Several stayed in camp to knit, journal, talk, and create an awesome fire. It was a perfect rest day. Once everyone was together again we made dinner together (Pesto Pasta with Summer Sausage). Then it was fire time with laughter, talk, and so much more.


Our last day in the woods we woke early in the dark, cloud covered, forest to cook a quinoa breakfast pot, coffee, tea and pack up. Around the time we got most everything packed the rain began. It was a light sprinkle here and there with clouds floating around us.


It was perfect weather for backpacking out. We headed off past flattop, over hills, around contours to Wilson Gap and then on to Courthouse Gap where we finally, and gratefully, found our car parked. It was a hard, long, day and I was proud of all of us for hanging in there and keeping going. We transported ladies to their mud wraps/massages and picked up the other car and got everyone to Kingswood Resort and Spa for hot showers. Then we all headed to Universal Joint for dinner in Downtown Clayton, GA. It was a fun place with great service and food. We piled back into the cars and headed back for foot massages, Healing Balm on sore/bruised areas and sweet sleep in warm rooms under clean sheets.

Our last day of the Adventure had us enjoying Yoga class with Ashley, Massages, Steam Room, and Jacuzzui. Bliss! What an amazing way to end a Backpacking trip. After our pampering we packed up and headed to Grapes and Beans for lunch.

IMG_0122 IMG_0127IMG_0131

This is a local and small Farm to Fork place with yummy food and drinks in Downtown Clayton Georgia and totally a spur of the moment find. We found a small Vineyard (Stonewall Creek Vineyards) that wasn’t far away and decided to go for a tour and a wine tasting. They weren’t open on Tuesdays but were gracious enough to open their doors and give us a private tour and wine tasting before our drive back to North Alabama.

IMG_0138 IMG_0133 IMG_0141 IMG_0144 IMG_0148 IMG_0165IMG_0176IMG_0183

What an amazing five day adventure with these wonderful, strong, compassionate, women! The overall feeling was that we all wanted to stay in the woods longer. Connections were made, friendships rekindled and formed, and plans made to connect again, soon!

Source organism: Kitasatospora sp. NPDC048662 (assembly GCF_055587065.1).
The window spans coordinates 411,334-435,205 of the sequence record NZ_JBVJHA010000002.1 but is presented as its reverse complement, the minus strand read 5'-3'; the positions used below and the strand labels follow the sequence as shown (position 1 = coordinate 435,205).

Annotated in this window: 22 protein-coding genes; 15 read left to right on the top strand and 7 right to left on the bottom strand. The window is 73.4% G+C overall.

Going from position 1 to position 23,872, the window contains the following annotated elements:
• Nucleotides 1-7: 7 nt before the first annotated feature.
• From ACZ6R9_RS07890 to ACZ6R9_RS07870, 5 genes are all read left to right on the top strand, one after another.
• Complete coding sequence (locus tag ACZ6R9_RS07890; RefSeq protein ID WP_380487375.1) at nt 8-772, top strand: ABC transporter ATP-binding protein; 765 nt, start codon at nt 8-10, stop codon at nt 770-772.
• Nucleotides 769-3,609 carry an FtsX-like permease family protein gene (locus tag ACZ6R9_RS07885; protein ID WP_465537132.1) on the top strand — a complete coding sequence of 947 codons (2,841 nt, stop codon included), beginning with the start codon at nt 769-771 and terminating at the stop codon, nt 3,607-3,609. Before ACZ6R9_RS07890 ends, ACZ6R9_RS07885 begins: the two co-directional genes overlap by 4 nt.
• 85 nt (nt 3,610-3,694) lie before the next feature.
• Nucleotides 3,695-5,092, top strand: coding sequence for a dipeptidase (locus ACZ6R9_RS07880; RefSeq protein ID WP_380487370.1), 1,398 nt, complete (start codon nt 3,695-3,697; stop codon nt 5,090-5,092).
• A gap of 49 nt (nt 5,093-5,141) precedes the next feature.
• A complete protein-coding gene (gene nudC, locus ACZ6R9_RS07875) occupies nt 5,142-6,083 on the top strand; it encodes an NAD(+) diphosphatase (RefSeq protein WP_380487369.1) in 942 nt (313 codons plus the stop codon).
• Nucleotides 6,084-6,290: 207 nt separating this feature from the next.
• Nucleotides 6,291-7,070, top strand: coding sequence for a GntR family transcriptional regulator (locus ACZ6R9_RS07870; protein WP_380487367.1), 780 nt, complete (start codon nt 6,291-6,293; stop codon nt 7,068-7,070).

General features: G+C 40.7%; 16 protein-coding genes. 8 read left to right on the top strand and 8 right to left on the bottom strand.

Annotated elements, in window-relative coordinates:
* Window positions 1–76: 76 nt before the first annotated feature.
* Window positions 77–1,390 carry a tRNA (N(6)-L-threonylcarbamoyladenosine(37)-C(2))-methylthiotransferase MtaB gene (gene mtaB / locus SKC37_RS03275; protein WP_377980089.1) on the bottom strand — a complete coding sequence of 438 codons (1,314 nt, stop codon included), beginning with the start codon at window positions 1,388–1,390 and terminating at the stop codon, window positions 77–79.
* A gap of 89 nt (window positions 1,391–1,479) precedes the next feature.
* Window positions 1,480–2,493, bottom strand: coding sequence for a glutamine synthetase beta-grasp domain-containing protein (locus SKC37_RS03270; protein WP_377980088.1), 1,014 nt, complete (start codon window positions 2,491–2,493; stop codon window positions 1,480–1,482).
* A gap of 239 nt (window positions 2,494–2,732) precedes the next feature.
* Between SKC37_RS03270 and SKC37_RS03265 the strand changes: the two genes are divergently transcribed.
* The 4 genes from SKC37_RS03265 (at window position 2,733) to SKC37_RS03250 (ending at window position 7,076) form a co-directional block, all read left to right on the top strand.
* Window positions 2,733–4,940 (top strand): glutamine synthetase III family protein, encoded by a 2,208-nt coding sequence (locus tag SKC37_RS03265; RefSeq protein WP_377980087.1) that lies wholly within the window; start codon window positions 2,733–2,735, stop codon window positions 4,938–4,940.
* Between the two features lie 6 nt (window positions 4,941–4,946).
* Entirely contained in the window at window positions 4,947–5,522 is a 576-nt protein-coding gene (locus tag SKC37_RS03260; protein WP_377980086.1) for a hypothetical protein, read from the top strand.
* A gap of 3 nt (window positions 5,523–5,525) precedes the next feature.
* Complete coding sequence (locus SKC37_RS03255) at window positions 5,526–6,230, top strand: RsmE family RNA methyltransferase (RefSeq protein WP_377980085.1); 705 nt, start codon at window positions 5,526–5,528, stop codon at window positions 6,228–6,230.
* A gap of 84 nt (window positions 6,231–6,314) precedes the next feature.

Contact Ashley@ashleybakeryoga.com or Summer@motheringherbs.link to learn how you can join us on our next hiking/backpacking and yoga adventure.

Herbal Dry Brine For The Holidays!

Thanksgiving is approaching…and with it, holiday meals, events, family and friends getting together, sharing food, traditions…


I love to cook! And I love using local, sustainably produced, and organic products as much as possible. During the holidays all my loves (herbs, cooking, local) come together along with family and friends in a large melding of delicious, healthy, food and drinks.

One of the items I have been working on for years is my Turkey recipe for Thanksgiving. One year we bought free range turkeys  from a local sustainable farm, used a wet brine, then baked them in oven bags. They turned out amazing but the mess of the wet brine didn’t appeal to me. I tried Martha Stewart’s Spatchcocking method and loved it: amazing taste, great results, only the turkey doesn’t look amazing in the pictures or on the table (it is cut into pieces). Then, last year,  my husband smoked a turkey in our smoker:

IMG_0414 (3)

 Yum! It took a long time to smoke and we were not sure how long it would take so we smoked it the day before Thanksgiving and had reheated and cold smoked turkey the day of the feast.

I decided to create an herbal dry brine

I have spent over a month trying out different herbs, brine recipes, and researching what other amazing cooks like to use and how their Turkey’s turned out as well as experimenting with pasture raised chickens.

The results are in! Dry Brining is a great, easy, and fun way to get an amazing tasting turkey (or chicken) every time.


The science behind the Dry Brine: The addition of salt alone will allow proteins to bind more readily to water during the cooking process, so in the simplified sense that brines improve texture, flavor and moisture retention, a salt heavy dry rub can be thought of as a “dry brine.”

When making a dry brine, salt is usually mixed with other dry seasonings such as herbs and spices and rubbed onto the surface of the protein. A good starting point for the amount of salt to use is around 1% based on the protein’s weight.

The salt rub is left on for a given period of time, (anywhere from 4-48 hours), and then cooked as is, usually without being rinsed. Although this method doesn’t introduce excess water to be absorbed, the salting does allow the protein to bind moisture more tightly, yielding a moister finished product, assuming of course that the protein is cooked properly.

To understand what’s really happening, you have to look at the structure of turkey muscles. Muscles are made up of long, bundled fibers, each one housed in a tough protein sheath. As the turkey heats, the proteins that make up this sheath will contract. Just like a squeezing a tube of toothpaste, this causes juices to be forced out of the bird. Heat them to much above 150°F or so, and you end up with dry, stringy meat.

Salt helps mitigate this shrinkage by dissolving some of the muscle proteins (mainly myosin). The muscle fibers loosen up, allowing them to absorb more moisture, and more importantly, they don’t contract as much when they cook, making sure that more of that moisture stays in-place as the turkey cooks.

How to Dry Brine a chicken or turkey:

The Quick overview: Carefully pat your bird dry. Generously sprinkle Mothering Herbs Herbal Dry Brine on all surfaces by picking up the mixture between your thumb and fingers, holding it six to ten inches above the bird and letting the mixture shower down over the surface of the turkey for even coverage (then rub into the areas not reached). The turkey should be well-coated with salt, though not completely encrusted.

IMG_9664 (2) IMG_9670 (2)


Transfer the turkey to a rack set in a rimmed baking sheet and refrigerate for 12 to 24 hours. Without rinsing, roast your bird.